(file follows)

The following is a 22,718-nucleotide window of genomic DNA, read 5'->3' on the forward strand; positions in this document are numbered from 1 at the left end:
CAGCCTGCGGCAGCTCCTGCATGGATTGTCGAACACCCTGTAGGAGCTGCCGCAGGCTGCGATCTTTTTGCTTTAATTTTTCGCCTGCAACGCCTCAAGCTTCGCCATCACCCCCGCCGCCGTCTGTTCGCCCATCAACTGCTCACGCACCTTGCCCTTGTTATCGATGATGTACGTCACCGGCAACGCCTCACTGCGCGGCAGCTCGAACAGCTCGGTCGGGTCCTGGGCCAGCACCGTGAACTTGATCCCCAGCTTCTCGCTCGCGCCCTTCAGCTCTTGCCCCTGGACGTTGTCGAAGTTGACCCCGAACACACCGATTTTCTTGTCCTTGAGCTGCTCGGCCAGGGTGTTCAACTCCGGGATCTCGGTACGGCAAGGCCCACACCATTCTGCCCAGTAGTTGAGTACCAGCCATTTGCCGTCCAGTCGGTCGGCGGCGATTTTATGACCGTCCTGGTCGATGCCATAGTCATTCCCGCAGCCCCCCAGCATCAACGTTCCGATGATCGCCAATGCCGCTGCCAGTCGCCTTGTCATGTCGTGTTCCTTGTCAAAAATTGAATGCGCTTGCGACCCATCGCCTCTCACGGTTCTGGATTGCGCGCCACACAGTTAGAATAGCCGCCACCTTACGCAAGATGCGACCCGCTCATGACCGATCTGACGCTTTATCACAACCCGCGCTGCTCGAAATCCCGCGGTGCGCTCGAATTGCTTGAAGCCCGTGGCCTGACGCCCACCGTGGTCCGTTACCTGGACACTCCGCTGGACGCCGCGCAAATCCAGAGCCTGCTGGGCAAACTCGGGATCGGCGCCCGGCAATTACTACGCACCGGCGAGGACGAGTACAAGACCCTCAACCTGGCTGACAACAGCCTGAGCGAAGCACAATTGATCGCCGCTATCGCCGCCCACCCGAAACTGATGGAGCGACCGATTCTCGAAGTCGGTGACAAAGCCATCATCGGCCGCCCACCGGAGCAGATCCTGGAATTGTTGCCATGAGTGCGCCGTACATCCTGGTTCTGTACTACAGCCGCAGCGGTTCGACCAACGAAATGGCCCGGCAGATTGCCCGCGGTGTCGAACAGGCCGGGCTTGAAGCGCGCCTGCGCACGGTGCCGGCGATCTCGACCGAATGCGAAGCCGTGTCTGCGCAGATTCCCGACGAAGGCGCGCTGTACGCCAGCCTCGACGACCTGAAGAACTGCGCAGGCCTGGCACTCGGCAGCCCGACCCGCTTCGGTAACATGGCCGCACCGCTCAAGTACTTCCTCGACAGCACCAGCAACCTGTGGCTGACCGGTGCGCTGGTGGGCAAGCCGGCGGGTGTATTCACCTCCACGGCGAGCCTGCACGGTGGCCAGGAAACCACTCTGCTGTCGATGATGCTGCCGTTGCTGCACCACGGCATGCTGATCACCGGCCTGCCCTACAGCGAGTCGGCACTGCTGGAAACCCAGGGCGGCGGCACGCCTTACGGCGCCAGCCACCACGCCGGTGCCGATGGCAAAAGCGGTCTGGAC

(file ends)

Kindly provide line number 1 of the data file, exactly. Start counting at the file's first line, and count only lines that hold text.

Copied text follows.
The following is a 22,718-nucleotide window of genomic DNA, read 5'->3' on the forward strand; positions in this document are numbered from 1 at the left end: